The Economic Case for Energy Savings and Sustainability

Along with investor requirements and consumer behaviors, government agencies are making considerable investments in sustainability.

  • By 2030, the European Union (EU) will deploy more than €1 trillion in public and private investments as part of the Green New Deal.
  • By 2050, the United States plans to spend $5 trillion on the Climate and Environmental Justice Plan.
  • China already is spending trillions of dollars to achieve its stated goal of carbon neutrality by 2060.

Industrial Sector Greenhouse Gas Emissions

Manufacturers are also feeling pressure from consumers, investors, and regulators to right the ship of sustainability. And rightly so. According to the Environmental Protection Agency (EPA), about 23 percent of total greenhouse gas emissions can be attributed to industrial sector carbon dioxide (CO2) emissions.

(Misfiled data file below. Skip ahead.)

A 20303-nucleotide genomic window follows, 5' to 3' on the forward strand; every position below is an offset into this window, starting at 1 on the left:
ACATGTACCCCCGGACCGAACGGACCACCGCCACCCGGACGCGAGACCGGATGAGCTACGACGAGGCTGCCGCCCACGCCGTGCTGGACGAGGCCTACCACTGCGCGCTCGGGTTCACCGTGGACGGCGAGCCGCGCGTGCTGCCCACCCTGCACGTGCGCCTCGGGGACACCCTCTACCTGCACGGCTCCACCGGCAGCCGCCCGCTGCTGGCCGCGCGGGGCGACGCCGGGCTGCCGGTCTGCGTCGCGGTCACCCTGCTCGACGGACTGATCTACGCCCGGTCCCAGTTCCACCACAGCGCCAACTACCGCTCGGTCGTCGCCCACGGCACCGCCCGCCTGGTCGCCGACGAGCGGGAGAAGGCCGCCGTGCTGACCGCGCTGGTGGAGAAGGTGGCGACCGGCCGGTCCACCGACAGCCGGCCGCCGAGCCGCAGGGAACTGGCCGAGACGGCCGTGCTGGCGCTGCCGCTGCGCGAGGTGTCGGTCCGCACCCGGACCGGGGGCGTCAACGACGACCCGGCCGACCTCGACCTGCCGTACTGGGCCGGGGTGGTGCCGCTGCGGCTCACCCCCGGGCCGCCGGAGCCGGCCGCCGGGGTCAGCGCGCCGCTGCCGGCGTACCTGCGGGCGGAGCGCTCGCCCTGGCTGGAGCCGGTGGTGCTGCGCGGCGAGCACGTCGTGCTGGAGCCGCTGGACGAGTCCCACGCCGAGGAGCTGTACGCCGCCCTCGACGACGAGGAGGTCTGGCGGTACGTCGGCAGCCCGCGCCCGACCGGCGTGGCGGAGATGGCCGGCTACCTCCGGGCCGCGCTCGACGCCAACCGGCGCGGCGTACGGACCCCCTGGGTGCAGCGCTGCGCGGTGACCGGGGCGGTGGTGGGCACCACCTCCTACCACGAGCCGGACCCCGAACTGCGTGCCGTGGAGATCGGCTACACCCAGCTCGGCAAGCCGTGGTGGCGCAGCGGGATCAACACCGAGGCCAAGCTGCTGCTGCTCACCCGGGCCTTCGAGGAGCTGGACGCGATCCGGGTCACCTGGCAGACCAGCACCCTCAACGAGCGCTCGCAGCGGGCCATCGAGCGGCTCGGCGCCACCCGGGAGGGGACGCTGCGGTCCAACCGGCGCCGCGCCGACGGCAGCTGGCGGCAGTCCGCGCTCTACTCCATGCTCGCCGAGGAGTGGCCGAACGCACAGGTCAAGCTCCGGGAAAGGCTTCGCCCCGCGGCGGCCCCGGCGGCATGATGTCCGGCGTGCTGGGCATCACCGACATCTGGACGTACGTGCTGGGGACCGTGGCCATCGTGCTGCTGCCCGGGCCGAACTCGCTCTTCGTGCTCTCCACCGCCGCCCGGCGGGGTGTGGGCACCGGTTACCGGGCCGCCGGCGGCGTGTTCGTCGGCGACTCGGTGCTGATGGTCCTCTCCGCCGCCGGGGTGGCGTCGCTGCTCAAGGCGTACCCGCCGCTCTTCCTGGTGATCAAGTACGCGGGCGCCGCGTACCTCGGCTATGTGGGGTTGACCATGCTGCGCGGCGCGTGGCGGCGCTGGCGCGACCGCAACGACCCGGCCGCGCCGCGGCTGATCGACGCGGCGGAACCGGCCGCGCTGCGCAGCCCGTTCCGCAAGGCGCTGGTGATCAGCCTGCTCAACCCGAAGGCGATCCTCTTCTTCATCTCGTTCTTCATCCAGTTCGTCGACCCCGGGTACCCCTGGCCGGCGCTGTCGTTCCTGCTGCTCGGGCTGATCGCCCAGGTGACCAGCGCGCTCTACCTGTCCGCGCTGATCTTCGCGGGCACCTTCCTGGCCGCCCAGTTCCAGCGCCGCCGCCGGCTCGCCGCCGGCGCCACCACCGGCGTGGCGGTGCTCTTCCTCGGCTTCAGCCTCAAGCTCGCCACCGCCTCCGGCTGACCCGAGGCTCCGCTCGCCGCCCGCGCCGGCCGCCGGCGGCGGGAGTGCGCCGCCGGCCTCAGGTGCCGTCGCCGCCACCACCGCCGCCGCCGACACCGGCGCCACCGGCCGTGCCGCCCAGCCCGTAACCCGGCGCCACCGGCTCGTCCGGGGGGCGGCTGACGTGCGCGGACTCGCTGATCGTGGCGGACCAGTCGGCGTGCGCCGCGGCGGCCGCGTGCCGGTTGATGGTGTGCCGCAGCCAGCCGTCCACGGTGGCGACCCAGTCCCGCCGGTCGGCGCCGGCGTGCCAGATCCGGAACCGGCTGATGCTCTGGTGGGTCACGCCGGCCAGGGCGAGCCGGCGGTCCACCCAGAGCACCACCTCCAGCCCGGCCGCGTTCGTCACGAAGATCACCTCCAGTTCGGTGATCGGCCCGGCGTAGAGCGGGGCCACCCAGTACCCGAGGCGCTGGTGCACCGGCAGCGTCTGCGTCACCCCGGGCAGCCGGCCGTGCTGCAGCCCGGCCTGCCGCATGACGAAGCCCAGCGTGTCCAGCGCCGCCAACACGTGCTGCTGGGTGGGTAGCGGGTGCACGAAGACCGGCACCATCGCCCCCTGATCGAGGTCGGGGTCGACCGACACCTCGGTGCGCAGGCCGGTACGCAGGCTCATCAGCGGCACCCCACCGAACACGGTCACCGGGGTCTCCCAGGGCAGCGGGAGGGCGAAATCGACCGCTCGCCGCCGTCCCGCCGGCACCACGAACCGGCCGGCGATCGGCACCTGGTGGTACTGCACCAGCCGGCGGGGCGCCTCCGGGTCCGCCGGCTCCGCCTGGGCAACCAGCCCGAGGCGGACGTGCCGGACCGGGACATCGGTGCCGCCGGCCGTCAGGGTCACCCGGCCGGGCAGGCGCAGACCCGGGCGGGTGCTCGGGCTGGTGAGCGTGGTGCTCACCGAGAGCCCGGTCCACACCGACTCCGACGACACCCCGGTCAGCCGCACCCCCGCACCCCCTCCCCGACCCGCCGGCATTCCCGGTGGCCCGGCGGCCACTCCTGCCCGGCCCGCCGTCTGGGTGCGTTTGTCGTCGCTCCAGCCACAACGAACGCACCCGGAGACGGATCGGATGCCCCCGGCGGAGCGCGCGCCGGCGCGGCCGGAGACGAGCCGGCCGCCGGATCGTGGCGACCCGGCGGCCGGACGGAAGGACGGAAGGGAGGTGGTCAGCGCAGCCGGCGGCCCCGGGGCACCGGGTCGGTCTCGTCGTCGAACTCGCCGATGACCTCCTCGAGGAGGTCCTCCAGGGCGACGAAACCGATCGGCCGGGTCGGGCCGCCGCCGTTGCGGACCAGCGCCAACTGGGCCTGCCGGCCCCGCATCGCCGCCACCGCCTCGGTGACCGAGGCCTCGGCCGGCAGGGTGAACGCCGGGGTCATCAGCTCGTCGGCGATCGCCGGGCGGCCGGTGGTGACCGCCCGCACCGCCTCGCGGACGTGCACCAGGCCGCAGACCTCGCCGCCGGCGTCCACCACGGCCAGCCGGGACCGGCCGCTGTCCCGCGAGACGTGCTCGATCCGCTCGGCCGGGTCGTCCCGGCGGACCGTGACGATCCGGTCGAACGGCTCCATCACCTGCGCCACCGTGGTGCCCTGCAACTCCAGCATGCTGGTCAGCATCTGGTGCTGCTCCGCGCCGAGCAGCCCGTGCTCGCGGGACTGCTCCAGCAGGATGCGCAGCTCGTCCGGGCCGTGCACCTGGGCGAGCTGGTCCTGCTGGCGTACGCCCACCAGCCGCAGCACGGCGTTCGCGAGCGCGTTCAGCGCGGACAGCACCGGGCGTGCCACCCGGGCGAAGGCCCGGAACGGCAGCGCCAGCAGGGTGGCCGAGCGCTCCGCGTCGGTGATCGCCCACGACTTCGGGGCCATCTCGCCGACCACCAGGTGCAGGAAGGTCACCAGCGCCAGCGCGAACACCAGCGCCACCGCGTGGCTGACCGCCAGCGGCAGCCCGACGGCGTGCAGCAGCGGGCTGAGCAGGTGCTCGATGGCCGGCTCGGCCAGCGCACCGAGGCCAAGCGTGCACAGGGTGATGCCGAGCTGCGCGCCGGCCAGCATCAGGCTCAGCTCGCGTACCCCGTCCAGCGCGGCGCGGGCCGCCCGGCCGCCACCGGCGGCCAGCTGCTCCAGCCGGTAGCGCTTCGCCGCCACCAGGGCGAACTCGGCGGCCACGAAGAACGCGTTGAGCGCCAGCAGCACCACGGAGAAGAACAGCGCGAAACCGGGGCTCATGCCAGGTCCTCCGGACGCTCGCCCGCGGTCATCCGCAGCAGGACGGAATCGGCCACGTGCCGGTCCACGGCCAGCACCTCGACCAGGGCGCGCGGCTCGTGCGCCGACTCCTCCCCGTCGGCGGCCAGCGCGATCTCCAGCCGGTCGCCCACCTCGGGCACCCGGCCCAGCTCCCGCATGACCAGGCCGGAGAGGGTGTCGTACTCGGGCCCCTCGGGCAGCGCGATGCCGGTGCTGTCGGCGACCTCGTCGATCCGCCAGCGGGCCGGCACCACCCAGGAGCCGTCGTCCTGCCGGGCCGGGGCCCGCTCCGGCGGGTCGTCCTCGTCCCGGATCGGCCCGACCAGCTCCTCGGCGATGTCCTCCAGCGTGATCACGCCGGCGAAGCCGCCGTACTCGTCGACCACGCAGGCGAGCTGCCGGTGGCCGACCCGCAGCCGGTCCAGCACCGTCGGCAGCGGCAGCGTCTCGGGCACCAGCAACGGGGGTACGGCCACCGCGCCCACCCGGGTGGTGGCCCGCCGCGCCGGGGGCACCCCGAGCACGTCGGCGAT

Moving to electrification in industrial sectors; 23% of greenhouse gas emissions come from the industrial sector

Industrial Electrification Targets

There are increasing financial and environmental benefits for factories to transition from dirty fossil fuels to electricity. Currently, about 20 percent of industrial sector energy consumed is electric. Electricity consumption will continue to grow due to these trends:

  • greenhouse gas emission regulations
  • low electricity prices
  • affordable electric-powered equipment

In fact, a recent Deloitte survey shows that industrial manufacturers are targeting nearly 45 percent electrification of their processes by 2035. Of these manufacturers, 75 percent are aiming to have 60 percent of their energy requirements to be from renewable sources in the same timeframe.

Manufacturers move to 45% electrification by 2035

A recent McKinsey report indicated that almost 50 percent of the energy industrial companies source from fossil fuels could be replaced with electricity using technologies available today. In many cases, the electrification of an industrial process may not require a complicated setup. This can often be achieved by simply replacing a piece of pneumatic equipment with an electric alternative.